Getting Down and Dirty With Big Healthcare Data

In 2005, President George W. Bush spoke at the Cleveland Clinic while I was there as a precocious third-year medical student. His goal was to promote a 10-year plan to computerize half of Americans healthcare data to allow for secure healthcare data sharing across institutions [1].

Flash forward four years to February of 2009, and the American Recovery and Reinvestment Act (Obamacare to some) was enacted with the goal to "promote the adoption and meaningful use of interoperable health information technology"[2]. As part of the Medicare program there have been incentives (and future punishments) for incorporating the ability to share healthcare information through health information exchanges. This would (in a perfect world) allow for a healthcare provider to view data from other institutions and potentially improve quality and/or decrease costs (value).

As a gastroenterologist and Director of the Data Core in Research Services at the Regenstrief Institute, I have been a major advocate for secure widespread sharing of healthcare data to improve the value of healthcare in American (more on this in future postings). The overall goal is to have the right information, at the right time, to the right person to make the right decision for the patient (R4 Goal). The Regenstrief Institute houses the oldest and largest health information exchange (HIE) in the country with over 30 years of electronic health records on 18 million unique individuals and over 4 billion clinical data points (e.g. labs, billing codes, etc.). With over 80 hospitals now participating in healthcare data sharing, this is a model for a national health information exchange that was envisioned by President Bush and pushed forward by the monetary rewards of the American Recovery and Reinvestment Act.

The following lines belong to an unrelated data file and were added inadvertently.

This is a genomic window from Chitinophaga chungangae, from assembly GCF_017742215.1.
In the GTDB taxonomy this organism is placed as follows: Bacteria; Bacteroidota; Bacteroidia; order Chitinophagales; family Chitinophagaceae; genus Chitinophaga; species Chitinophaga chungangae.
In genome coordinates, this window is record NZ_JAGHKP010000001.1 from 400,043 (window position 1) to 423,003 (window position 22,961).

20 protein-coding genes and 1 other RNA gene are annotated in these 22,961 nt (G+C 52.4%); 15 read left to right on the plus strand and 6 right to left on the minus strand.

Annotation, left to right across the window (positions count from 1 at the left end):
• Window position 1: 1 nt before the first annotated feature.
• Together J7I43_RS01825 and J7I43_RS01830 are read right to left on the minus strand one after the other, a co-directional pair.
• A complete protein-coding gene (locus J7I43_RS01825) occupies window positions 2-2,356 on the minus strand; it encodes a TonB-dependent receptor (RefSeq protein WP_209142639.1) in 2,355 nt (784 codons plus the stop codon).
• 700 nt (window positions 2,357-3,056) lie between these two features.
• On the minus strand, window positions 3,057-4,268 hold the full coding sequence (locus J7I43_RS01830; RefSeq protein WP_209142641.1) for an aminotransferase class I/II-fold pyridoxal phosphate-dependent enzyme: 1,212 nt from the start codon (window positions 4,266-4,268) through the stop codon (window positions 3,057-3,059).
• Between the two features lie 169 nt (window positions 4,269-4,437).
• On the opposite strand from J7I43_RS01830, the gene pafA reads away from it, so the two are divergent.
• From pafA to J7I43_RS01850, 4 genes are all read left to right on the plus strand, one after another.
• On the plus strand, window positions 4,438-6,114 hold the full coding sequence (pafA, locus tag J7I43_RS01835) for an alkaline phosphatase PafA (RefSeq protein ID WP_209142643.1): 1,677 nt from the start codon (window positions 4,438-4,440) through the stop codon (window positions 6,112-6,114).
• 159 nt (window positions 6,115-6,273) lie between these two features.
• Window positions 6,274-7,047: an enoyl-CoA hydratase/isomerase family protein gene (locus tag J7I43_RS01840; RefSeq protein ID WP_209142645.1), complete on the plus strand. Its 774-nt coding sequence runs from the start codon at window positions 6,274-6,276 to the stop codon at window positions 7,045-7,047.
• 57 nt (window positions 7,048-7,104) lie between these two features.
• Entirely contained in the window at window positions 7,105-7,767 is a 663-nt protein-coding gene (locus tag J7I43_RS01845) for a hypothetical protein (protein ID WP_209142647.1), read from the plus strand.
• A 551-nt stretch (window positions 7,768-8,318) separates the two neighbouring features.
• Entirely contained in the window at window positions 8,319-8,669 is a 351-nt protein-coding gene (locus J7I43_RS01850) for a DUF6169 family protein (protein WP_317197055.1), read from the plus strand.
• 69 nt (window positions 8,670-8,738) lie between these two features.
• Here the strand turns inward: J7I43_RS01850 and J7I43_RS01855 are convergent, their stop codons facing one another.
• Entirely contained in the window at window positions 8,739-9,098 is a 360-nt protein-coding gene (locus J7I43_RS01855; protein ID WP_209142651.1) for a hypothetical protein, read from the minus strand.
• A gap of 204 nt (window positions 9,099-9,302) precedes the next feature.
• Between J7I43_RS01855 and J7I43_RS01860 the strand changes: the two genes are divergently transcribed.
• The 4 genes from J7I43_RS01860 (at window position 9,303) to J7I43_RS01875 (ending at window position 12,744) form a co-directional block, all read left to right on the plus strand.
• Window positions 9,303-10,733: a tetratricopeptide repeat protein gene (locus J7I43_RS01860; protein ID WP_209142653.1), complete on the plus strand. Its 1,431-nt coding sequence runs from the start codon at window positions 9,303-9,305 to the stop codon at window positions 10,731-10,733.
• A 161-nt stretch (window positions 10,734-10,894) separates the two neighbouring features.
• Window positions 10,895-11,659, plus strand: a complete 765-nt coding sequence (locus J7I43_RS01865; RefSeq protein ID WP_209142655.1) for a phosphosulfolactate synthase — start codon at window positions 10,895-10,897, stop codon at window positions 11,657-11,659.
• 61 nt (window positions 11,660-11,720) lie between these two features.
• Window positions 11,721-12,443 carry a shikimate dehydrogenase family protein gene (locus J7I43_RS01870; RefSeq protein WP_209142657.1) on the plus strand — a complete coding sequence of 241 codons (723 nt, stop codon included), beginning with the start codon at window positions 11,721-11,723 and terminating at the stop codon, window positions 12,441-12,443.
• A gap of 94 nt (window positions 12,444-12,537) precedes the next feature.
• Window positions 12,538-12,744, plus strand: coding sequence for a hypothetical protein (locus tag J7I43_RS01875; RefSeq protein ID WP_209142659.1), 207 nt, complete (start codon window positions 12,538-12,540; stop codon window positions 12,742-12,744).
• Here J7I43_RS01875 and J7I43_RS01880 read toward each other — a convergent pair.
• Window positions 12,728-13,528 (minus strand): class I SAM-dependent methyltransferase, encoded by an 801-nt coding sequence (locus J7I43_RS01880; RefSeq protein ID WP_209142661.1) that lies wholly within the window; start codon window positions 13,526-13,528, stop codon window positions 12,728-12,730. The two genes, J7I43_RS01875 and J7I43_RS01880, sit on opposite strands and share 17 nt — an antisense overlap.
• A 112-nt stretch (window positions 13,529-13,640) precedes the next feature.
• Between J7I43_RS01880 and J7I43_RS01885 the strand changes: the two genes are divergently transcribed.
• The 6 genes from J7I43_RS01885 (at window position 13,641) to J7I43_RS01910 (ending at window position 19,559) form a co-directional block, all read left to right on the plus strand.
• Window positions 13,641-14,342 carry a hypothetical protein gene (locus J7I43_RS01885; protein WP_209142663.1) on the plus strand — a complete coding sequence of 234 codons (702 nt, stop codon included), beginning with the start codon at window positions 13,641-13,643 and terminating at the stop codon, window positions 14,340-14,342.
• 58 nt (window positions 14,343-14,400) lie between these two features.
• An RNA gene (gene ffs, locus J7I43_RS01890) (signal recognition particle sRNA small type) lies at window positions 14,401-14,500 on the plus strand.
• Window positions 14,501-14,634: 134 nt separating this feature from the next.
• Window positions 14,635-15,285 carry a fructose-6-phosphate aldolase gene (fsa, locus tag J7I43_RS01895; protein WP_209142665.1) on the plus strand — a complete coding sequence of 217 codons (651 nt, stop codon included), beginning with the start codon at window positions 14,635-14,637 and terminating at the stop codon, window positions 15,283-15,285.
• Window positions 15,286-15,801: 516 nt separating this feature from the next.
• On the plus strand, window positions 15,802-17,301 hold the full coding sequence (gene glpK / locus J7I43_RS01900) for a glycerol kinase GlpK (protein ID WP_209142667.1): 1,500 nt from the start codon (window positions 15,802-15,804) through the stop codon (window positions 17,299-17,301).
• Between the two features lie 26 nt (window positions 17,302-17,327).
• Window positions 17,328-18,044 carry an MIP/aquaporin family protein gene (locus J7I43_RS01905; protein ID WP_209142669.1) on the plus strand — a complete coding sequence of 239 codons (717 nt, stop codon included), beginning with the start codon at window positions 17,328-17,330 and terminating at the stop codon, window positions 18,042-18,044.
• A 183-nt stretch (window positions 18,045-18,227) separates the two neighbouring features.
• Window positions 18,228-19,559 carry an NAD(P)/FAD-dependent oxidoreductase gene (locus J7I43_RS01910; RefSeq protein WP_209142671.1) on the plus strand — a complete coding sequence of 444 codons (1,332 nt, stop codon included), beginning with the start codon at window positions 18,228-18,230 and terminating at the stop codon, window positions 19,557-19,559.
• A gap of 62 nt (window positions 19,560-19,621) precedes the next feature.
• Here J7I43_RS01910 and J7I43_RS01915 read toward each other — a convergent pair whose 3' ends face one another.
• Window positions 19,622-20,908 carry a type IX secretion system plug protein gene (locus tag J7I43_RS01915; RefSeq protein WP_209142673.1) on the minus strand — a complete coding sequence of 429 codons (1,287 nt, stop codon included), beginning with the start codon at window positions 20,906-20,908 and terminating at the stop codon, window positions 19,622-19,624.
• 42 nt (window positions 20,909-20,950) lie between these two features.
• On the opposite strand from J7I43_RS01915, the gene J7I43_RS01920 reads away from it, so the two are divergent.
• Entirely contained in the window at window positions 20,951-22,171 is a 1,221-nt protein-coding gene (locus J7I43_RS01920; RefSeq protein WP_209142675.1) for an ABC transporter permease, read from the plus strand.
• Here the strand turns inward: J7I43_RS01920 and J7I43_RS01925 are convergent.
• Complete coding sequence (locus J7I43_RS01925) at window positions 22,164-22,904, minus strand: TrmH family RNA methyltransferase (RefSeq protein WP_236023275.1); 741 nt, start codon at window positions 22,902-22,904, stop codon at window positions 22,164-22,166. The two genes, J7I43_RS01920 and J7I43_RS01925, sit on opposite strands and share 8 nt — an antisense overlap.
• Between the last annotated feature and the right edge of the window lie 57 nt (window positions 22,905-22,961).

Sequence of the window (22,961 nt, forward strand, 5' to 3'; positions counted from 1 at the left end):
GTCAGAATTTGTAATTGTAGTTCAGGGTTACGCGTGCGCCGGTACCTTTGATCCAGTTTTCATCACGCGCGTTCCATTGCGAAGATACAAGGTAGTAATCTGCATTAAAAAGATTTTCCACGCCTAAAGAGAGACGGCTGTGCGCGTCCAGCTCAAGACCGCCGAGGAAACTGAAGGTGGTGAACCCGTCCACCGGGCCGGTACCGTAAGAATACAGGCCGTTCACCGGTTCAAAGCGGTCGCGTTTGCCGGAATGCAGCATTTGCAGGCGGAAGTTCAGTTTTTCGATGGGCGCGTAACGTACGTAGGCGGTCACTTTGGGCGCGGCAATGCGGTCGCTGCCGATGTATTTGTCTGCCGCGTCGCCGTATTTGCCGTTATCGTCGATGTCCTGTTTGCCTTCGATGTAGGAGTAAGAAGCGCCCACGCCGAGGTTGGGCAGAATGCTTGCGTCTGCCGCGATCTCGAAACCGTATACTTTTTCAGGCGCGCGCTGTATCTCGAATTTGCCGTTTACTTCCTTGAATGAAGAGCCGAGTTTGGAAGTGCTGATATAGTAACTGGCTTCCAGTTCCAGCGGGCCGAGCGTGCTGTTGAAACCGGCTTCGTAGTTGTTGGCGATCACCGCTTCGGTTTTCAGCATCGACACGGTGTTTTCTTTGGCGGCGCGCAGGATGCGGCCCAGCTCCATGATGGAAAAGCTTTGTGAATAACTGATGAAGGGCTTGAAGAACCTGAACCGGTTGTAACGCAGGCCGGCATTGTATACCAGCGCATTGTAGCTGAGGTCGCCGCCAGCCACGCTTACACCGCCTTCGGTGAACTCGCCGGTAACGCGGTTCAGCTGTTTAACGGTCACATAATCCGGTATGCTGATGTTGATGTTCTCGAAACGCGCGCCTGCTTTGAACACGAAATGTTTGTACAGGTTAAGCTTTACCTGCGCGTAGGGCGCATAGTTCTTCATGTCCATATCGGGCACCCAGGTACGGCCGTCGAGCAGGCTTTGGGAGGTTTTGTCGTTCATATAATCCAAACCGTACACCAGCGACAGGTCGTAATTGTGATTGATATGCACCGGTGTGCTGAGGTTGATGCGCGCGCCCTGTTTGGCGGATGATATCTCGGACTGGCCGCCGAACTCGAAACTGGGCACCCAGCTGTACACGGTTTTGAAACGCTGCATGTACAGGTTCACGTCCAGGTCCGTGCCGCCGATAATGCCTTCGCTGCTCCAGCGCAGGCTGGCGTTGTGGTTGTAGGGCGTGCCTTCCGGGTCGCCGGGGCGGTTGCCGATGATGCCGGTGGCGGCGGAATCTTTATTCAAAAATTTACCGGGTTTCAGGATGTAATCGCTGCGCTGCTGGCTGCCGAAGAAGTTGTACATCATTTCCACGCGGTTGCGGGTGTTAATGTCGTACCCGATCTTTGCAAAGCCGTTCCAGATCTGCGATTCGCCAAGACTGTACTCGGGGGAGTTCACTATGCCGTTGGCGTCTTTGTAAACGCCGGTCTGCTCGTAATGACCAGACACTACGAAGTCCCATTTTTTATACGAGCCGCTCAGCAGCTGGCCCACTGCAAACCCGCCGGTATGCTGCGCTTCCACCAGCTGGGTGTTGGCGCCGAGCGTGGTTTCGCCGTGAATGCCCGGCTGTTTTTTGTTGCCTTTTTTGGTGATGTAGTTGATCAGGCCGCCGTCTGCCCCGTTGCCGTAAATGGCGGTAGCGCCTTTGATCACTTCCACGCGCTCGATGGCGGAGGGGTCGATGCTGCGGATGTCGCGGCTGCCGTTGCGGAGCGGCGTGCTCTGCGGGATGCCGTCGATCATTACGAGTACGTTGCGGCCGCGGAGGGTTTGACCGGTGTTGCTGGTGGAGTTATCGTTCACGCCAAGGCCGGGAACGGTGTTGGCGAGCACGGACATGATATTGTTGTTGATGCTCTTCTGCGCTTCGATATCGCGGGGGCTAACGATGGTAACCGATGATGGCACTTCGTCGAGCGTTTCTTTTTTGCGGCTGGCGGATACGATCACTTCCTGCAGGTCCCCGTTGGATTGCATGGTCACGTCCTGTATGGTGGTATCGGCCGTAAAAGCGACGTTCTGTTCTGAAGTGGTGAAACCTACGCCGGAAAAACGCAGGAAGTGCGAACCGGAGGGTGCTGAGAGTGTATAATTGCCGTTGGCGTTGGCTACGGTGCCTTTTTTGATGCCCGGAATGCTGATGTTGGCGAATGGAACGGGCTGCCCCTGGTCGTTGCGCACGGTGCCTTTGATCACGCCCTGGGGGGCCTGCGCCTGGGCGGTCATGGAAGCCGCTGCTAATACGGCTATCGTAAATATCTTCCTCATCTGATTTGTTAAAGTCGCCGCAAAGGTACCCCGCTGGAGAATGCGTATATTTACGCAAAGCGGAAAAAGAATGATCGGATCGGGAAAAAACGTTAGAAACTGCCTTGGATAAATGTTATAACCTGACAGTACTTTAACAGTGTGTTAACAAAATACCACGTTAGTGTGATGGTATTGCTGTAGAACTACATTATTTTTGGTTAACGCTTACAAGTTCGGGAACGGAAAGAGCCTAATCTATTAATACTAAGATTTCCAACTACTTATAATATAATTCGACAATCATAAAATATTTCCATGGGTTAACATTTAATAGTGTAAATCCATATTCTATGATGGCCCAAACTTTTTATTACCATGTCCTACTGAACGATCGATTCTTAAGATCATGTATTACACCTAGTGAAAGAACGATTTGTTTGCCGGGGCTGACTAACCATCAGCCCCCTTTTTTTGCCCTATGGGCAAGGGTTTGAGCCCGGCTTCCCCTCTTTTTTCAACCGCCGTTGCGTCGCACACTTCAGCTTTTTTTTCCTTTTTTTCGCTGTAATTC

This all sounds wonderful from the surface (and from the politicians). However, the reality of healthcare data is that it does not work as well as what we would hope. We are now 10 years later and have, as of 2014, 76% of hospitals on at least a "basic" electronic health record system (EHR) [3]. However, the decision to rapidly expand the electronic availability of healthcare records has some major downstream consequences.

For instance, can your gender change throughout your life? You can within healthcare data, even without involving Caitlyn Jenner's surgeons [4]. Or can a patient be born after they die? Sean Connery was able to do this back in 1967 [5], and yes, it happens in healthcare data.

These are real scenarios that have been published in peer reviewed healthcare literature and impact the care of real life patients. How does this happen? The answer is complex and a combination of people and policies that have not been aligned as we have digitalized the healthcare enterprise.

Have no fear of perfection -- you'll never reach it.
- Salvador Dali

Humans are fallible. Humans entering data into healthcare records are no different. Gender, date of birth, ethnicity and many other demographic factors are often manually entered by a clerk or medical assistant within a health care system. Billing codes are assigned from hospitalizations by reviewing the documentation (often incomplete) and potentially assigning a non-specific code (more on ICD9/10 in future posts).

Even if there is internal reliability (within a hospital), in the era of data sharing across institutions on variable EHRs, there is increasing room for error. This is so common that researchers will often choose the gender, race or date of birth that is closest to their topic of interest or take the demographic characteristic that occurs most often. It is unclear, then, how much these assumptions play a role in outcomes of research, therefore influencing future patient care simply due to information entered at the initial point of care. In other words, would you want a future doctor of yours to use outdated or incorrect information to treat you?

How do you fix this? Well, Salvador Dali was correct in stating that we should have no fear of perfection, but we can put processes in place to make it more reachable.

Over the next months, I will highlight specific research questions posed and how the "dirtiness" of data effects the assumptions that we make and the outcomes of research. Hopefully this will illuminate the challenges faced within "Big Data" in the healthcare field and generate discussion of how to handle the imperfect world in which we live.